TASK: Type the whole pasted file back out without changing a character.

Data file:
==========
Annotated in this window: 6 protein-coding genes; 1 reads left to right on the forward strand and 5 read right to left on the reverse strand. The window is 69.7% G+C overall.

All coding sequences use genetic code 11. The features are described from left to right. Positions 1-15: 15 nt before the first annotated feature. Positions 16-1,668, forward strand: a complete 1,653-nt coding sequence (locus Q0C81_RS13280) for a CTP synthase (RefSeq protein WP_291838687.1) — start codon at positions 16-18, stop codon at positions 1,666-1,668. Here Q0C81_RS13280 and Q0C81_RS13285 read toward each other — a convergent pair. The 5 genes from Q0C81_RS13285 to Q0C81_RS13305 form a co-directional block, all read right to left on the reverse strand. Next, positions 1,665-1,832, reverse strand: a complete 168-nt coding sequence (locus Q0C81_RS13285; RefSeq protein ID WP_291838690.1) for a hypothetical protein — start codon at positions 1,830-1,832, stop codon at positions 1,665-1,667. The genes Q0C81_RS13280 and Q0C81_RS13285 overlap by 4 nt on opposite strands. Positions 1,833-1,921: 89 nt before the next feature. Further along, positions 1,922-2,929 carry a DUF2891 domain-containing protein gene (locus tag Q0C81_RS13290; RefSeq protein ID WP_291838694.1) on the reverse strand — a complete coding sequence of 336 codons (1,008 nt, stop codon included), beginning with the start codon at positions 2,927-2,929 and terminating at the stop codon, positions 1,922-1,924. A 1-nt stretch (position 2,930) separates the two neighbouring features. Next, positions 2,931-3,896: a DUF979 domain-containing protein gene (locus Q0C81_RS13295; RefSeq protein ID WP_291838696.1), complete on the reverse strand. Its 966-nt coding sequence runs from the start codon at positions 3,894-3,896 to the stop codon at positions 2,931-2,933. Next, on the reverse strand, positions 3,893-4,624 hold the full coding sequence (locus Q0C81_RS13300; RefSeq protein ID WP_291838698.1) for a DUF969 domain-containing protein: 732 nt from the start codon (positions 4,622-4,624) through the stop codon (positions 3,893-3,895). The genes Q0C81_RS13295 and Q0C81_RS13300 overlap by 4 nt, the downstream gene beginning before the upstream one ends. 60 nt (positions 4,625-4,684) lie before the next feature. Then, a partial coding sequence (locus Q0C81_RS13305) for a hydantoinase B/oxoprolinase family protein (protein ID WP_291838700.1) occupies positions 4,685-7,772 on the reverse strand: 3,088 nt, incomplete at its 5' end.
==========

Annotated in this window: 6 protein-coding genes; 1 reads left to right on the forward strand and 5 read right to left on the reverse strand. The window is 69.7% G+C overall.

All coding sequences use genetic code 11. The features are described from left to right. Positions 1-15: 15 nt before the first annotated feature. Positions 16-1,668, forward strand: a complete 1,653-nt coding sequence (locus Q0C81_RS13280) for a CTP synthase (RefSeq protein WP_291838687.1) — start codon at positions 16-18, stop codon at positions 1,666-1,668. Here Q0C81_RS13280 and Q0C81_RS13285 read toward each other — a convergent pair. The 5 genes from Q0C81_RS13285 to Q0C81_RS13305 form a co-directional block, all read right to left on the reverse strand. Next, positions 1,665-1,832, reverse strand: a complete 168-nt coding sequence (locus Q0C81_RS13285; RefSeq protein ID WP_291838690.1) for a hypothetical protein — start codon at positions 1,830-1,832, stop codon at positions 1,665-1,667. The genes Q0C81_RS13280 and Q0C81_RS13285 overlap by 4 nt on opposite strands. Positions 1,833-1,921: 89 nt before the next feature. Further along, positions 1,922-2,929 carry a DUF2891 domain-containing protein gene (locus tag Q0C81_RS13290; RefSeq protein ID WP_291838694.1) on the reverse strand — a complete coding sequence of 336 codons (1,008 nt, stop codon included), beginning with the start codon at positions 2,927-2,929 and terminating at the stop codon, positions 1,922-1,924. A 1-nt stretch (position 2,930) separates the two neighbouring features. Next, positions 2,931-3,896: a DUF979 domain-containing protein gene (locus Q0C81_RS13295; RefSeq protein ID WP_291838696.1), complete on the reverse strand. Its 966-nt coding sequence runs from the start codon at positions 3,894-3,896 to the stop codon at positions 2,931-2,933. Next, on the reverse strand, positions 3,893-4,624 hold the full coding sequence (locus Q0C81_RS13300; RefSeq protein ID WP_291838698.1) for a DUF969 domain-containing protein: 732 nt from the start codon (positions 4,622-4,624) through the stop codon (positions 3,893-3,895). The genes Q0C81_RS13295 and Q0C81_RS13300 overlap by 4 nt, the downstream gene beginning before the upstream one ends. 60 nt (positions 4,625-4,684) lie before the next feature. Then, a partial coding sequence (locus Q0C81_RS13305) for a hydantoinase B/oxoprolinase family protein (protein ID WP_291838700.1) occupies positions 4,685-7,772 on the reverse strand: 3,088 nt, incomplete at its 5' end.